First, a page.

bit2[0] = 1;
for(int i = 1; i != 0x100; ++i)
bit2[i] = 2 << topbit(i);

//return the upper most set bit

__declspec( naked) unsigned __fastcall topbit(unsigned u)
{
_asm
{
xor eax, eax
bsr ecx, ecx
mov eax, ecx
ret
}
}


in a real application at least the smaller one could without problems be embedded to get rid of the initialization step.


edit: fixed LUT:s to work exactly like "Logical" version

[edited by - DigitalDelusion on June 12, 2004 3:36:18 PM]

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@Charles:

About BSR instruction, it's said to require 3 µOps on PII and PIII (Don't know about Athlon) and like you said bsr is not a lot more than an ADD. With the timing framework you submitted, I get about 11 cycles with something like this ...

inline unsigned __fastcall bsr( unsigned x )
{
__asm
{
bsr eax,ecx // bsr regOUT, regIN

}
}

inline unsigned nextpow2_BSR2(unsigned x)
{
return 2<<bsr(--x); // 0 is a special case ...

}


... which is 8 cycles less than the monolythic full-featured inline assembly function. I am sure you could get pretty good result with 'anonymous registers' under gcc. Since I don't have it here,

@DigitalDelusion:

Hey ! That looks like old days of hardcore rotozoom optimisation ! I am sure you'll manage to get negative cycle count !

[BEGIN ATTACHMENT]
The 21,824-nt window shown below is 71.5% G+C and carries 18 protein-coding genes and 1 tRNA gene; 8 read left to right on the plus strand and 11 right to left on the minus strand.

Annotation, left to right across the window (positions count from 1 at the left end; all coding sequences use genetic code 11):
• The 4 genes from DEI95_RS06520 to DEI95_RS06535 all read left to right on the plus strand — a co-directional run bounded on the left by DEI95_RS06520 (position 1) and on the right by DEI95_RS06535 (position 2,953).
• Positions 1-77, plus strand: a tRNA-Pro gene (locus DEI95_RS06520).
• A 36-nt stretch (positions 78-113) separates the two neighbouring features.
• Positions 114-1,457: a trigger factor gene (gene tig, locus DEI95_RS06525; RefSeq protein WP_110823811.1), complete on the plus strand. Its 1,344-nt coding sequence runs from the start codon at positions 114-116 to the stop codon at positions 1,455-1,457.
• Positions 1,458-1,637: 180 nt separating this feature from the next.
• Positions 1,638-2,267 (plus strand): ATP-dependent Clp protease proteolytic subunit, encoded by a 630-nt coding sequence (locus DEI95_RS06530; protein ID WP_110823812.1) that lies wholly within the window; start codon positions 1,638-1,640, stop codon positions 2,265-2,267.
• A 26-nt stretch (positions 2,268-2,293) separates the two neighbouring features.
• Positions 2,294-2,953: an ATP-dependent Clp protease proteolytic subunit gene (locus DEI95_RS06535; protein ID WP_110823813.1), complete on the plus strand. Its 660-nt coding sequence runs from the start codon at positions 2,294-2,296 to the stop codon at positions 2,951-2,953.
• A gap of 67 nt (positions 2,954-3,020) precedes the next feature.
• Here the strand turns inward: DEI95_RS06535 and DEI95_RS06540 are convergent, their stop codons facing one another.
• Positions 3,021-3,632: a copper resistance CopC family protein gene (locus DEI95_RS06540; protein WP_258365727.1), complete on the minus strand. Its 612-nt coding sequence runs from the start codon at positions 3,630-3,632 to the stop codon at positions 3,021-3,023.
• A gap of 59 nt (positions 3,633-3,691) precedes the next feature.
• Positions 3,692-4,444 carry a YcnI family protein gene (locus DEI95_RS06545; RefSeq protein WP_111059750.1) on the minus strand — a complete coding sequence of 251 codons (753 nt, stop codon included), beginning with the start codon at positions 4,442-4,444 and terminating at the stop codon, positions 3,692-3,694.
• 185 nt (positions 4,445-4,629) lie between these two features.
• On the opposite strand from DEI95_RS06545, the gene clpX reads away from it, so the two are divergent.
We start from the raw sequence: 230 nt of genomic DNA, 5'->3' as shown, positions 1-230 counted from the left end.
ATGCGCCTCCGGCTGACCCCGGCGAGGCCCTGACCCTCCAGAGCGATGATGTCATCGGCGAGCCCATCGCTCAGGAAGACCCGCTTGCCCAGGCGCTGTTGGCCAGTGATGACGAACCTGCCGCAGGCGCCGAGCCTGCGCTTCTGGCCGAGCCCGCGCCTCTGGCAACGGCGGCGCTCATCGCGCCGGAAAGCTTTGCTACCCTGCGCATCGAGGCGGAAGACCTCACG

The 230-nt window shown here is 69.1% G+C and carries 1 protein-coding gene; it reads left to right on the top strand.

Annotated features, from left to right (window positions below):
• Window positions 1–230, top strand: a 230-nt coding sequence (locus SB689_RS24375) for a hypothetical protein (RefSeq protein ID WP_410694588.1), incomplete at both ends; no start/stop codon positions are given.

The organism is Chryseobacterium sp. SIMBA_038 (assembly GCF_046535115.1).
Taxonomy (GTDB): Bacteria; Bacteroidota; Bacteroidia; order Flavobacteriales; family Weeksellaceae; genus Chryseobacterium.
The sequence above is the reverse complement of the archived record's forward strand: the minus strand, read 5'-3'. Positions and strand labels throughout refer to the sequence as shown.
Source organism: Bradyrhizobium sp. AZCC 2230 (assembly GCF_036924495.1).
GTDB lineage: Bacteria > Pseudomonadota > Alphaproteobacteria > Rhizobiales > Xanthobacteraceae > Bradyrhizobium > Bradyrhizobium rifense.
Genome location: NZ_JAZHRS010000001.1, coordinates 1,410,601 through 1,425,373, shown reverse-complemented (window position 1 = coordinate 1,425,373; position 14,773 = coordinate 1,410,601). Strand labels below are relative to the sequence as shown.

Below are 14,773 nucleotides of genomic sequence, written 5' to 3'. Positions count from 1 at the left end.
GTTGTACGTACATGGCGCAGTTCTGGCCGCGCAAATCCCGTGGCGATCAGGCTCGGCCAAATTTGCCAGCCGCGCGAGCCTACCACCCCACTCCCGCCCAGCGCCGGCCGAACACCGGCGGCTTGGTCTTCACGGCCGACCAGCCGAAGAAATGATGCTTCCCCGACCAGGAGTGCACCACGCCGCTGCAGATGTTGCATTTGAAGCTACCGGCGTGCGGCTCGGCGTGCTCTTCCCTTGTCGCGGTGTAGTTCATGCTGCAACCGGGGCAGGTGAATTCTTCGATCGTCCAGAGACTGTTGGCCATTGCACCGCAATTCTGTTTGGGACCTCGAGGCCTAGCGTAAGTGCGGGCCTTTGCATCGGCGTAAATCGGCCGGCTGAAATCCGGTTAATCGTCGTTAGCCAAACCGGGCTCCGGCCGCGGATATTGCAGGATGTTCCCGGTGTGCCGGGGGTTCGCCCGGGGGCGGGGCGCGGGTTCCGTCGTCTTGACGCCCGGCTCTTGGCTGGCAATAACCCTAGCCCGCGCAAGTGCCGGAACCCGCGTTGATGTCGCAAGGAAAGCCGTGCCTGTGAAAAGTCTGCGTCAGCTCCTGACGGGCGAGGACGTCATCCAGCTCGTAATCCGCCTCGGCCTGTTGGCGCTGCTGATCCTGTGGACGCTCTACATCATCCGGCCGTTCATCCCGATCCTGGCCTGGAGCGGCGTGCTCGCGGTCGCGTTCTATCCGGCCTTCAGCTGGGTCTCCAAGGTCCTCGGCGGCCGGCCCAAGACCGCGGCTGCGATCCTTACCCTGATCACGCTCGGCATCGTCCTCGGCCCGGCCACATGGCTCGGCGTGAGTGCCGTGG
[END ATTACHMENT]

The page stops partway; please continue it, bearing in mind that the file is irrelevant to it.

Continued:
me gets warm.

@Everybody:

Did you notice, when converting a integer to a float, it's faster to use a "signed int" because of VC bound checking (Still the 23bits mantissa issue) ? I learnt something.

[edited by - cnstrnd on June 12, 2004 8:27:33 PM]

[edited by - cnstrnd on June 13, 2004 10:58:27 AM]

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quote:
Original post by DigitalDelusion
doynax I''ve always loved compression and now how hard it is getting decent speed from huffies, so that''s quite intresting to hear, any good links to info on canocial huffman coders?


haven''t found much (good) info on canonical coders, the only decent
one was arturo campos'' tutorial.

i finally got the decoder working so it''d be interesting to discuss how to get some performance out of it, esp since this seems to be something of a black art.
send me a message at 213799814 (icq) or mail me at johan AT commsoft DOT se if you''re interested and i might even send some source your way

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quote:
Original post by cnstrnd
About BSR instruction, it's said to require 3 µOps on PII and PIII (Don't know about Athlon) and like you said bsr is not a lot more than an ADD. With the timing framework you submitted, I get about 11 cycles with something like this ...

inline unsigned __fastcall bsr( unsigned x )
{
__asm
{
bsr eax,ecx // bsr regOUT, regIN
}
}



Great if it works. I have tried this solution but it bugged. What happened is the compiler refusing to put something (the test array element) in ecx. So this was speedy but it did not compute anything valid.
So :
- Visual 6 or .Net ?
- are you sure it gives the right outputs results (right output asm) ?
- are you sure it won't bug in other contexts ? Using bsr anywhere else.



... which is 8 cycles less than the monolythic full-featured inline assembly function.